USC concerned about defense after win over Cal: 3 takeaways

View the original article to see embedded media.

LOS ANGELES – USC defeated Cal 41-35 at home Saturday night, but the energy in the locker room after the game was closer to that of a loss.

The Trojans improved to 8-1, but there was a lot of frustration stemming from USC’s inability to put the game away in the fourth quarter.

“It’s very frustrating on the defensive side because like you said, put away games. That’s what we work on in practice and two-minute drills. We know we’re supposed to put the game away,” USC safety Calen Bullock said.


The Trojans gave up 469 yards to a Cal team that averages less than 400 yards per game. Though they walked away with the win, there’s a lot of room for improvement. 

Here are three takeaways from USC’s win over Cal:


Ten weeks into the season and 11 months into Lincoln Riley’s (and Alex Grinch’s) USC coaching tenure, there are so many problems, particularly defensively, that have yet to be fixed.

Grinch’s response to the Trojans’ defensive shortcomings was less than convincing.

“We’re 10 weeks into the season, which you know, as soon as I say that, I want to vomit. Some of the issues … I don’t know if some of these things we can fix in 48 hours, 72 hours,” Grinch said. “You know we had 11 months to do a lot of things around here, and we’ve got five days to get it right for next week, so we all have a sense of urgency in everything we do.”

In other words, if they haven’t been able to fix it by now, how are they going to fix it in the next week? That’s not an encouraging sign from a defensive coordinator whose defense has been bailing water out of the boat for several weeks now.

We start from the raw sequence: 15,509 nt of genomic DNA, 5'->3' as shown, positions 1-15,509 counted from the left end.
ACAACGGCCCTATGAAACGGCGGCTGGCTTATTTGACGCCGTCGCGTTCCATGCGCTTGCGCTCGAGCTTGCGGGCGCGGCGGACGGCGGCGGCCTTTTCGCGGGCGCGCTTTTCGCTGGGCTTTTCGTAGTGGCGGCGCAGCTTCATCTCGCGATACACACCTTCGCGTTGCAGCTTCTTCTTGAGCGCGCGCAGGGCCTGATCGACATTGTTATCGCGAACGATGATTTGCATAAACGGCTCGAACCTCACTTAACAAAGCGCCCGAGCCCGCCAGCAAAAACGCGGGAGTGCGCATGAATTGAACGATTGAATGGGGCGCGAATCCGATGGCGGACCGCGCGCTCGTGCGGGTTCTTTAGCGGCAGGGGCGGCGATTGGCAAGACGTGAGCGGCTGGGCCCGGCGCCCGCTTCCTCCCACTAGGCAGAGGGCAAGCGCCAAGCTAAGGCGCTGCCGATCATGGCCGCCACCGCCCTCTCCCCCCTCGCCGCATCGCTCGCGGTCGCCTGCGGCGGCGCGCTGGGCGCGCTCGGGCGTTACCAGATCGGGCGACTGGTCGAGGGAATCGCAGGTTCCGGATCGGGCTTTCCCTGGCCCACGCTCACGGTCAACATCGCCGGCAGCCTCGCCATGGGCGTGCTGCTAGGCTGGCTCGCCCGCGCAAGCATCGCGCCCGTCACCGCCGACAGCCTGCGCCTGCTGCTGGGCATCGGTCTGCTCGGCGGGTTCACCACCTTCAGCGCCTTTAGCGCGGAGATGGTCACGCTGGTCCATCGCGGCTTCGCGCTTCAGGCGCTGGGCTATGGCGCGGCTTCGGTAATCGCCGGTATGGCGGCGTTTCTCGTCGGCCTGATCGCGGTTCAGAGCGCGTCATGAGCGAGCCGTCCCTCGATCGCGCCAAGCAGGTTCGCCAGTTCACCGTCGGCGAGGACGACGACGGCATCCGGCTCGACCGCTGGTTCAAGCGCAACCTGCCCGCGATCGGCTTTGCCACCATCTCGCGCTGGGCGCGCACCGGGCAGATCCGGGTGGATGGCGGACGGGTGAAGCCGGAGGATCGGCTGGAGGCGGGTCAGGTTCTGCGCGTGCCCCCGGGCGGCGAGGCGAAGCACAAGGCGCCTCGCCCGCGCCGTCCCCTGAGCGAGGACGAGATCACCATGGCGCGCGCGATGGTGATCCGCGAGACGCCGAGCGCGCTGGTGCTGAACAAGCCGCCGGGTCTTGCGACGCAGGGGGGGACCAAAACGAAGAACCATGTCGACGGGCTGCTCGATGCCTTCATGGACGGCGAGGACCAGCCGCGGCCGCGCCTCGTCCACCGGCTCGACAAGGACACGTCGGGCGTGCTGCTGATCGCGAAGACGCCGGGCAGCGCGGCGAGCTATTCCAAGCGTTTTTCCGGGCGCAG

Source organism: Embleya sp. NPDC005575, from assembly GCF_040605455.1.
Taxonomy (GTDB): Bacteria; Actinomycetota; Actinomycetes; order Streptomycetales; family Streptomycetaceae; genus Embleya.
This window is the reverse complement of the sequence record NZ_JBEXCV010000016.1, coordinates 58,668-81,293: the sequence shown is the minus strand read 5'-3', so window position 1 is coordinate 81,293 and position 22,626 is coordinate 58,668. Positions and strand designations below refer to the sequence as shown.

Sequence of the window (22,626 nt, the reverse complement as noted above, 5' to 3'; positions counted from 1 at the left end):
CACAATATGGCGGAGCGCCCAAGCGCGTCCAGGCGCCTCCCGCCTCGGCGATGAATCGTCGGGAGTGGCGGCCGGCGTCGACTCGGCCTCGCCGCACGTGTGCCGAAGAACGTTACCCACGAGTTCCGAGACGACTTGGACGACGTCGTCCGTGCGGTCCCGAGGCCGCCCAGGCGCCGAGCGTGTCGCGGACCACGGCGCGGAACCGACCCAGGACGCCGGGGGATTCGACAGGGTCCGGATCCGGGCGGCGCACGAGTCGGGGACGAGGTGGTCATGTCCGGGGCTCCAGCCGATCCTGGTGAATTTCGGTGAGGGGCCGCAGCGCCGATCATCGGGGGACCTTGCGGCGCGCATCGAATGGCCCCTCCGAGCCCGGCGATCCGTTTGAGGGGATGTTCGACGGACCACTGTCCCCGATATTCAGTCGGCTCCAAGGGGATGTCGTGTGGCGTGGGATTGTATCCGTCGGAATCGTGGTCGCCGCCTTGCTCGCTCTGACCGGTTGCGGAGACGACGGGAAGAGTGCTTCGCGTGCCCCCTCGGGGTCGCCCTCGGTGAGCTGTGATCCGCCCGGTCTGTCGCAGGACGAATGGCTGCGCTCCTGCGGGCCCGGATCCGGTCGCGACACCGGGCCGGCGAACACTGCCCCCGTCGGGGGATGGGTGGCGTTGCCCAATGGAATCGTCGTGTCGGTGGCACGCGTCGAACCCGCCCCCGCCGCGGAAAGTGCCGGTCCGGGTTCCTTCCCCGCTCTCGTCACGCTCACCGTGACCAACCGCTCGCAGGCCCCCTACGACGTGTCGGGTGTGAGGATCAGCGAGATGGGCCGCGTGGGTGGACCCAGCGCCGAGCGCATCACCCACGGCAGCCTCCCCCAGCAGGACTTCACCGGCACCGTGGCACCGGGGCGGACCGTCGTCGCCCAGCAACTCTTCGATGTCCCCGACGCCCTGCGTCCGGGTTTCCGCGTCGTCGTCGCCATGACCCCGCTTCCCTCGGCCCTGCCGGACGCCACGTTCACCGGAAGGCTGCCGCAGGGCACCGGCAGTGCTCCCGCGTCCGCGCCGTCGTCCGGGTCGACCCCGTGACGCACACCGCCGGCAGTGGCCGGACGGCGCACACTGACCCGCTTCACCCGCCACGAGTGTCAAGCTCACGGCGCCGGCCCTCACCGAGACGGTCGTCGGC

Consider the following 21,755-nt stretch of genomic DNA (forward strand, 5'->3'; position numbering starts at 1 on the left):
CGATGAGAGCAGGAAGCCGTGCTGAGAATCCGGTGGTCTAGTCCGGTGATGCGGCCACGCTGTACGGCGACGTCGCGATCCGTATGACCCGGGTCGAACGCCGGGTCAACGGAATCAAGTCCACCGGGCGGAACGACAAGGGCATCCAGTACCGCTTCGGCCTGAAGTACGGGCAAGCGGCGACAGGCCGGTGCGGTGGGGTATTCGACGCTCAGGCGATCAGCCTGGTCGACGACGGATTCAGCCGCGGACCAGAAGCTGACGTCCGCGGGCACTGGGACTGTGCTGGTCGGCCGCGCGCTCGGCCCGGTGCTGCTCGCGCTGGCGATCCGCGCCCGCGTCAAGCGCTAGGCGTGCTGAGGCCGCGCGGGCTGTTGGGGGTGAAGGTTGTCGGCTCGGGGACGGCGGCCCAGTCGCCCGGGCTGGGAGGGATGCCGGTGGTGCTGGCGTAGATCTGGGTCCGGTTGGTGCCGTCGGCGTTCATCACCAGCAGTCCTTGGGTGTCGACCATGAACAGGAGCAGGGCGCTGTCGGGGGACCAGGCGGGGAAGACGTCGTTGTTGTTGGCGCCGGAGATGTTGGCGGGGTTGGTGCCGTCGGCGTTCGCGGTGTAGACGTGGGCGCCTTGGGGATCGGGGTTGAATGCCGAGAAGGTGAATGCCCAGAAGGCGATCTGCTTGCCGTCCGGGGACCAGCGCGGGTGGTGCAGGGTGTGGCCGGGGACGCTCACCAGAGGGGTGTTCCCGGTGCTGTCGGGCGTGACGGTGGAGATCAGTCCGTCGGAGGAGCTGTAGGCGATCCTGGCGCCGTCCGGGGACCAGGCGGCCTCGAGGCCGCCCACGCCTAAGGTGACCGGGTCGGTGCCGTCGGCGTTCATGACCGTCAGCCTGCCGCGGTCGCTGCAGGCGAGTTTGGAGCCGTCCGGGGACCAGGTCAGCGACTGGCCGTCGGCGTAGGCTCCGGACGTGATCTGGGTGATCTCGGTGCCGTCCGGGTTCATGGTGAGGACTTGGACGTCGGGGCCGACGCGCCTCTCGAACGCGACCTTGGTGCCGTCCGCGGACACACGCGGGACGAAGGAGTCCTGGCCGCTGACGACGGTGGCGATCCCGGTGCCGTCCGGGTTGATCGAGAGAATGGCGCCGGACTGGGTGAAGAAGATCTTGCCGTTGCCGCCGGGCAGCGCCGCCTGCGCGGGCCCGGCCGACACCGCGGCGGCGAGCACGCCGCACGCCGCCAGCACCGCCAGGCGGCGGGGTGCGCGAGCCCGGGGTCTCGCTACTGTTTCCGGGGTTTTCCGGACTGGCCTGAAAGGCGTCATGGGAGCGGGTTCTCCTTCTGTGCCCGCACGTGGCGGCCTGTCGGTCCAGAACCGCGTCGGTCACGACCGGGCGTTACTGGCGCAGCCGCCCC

Let’s pretend Bullock doesn’t come down with an interception late in the second quarter. Does Cal kick a field goal? Does USC not score that touchdown? If both of those things happen, it’s a 10-point swing in a game the Trojans won by … six.

It’s difficult to even point to one aspect of the game the Trojans struggle with most; the reality is that this just isn’t a good defense right now. 

“Really, I don’t even know what it is. When we get up, it seems like we take our foot off their neck,” Bullock said. “I would say, in the beginning, we’re dominating. They can’t run the ball, they can barely do things, but then that second half, I’d say we let our foot off the neck, kinda got a little bit too comfortable.”

“I think they were successful on first down, second down, third down. I mean, that was my perspective on it, and the second half, just the inability to make plays. [If] you have an opportunity to get a hand on the football, we gotta get a hand on the football, we can’t be okay with [just] being close to the quarterback,” Grinch said.

“Inevitably if we’re in zone [coverage], we wish we were in man. If we’re playing man, we wish it was zone, and obviously football doesn’t work like that.”

Maybe it’s good that Grinch recognizes that, but there’s an argument to be made that great teams and great coordinators can figure out when to play man vs. zone, and that’s what makes defenses successful.


The Trojans haven’t been perfect offensively, but that side of the ball is doing enough to win these games, even in bad performances so far. However, the defense has struggled to maintain the big leads built by the offense.

“I think they’re frustrated, I think absolutely. I’d like to think we’ve got some competitors in here, and the nice thing is we sit here today, as frustrated as we are, it’s after a win, thank God and thank the offense,” Grinch said. “We chose to coach on defense and we chose to play on defense so there’s an expectation that we have involvement in the winning.”

All season long, there have been questions about shoring up defensive issues. The answer from USC’s coaching staff has always been working harder in practice.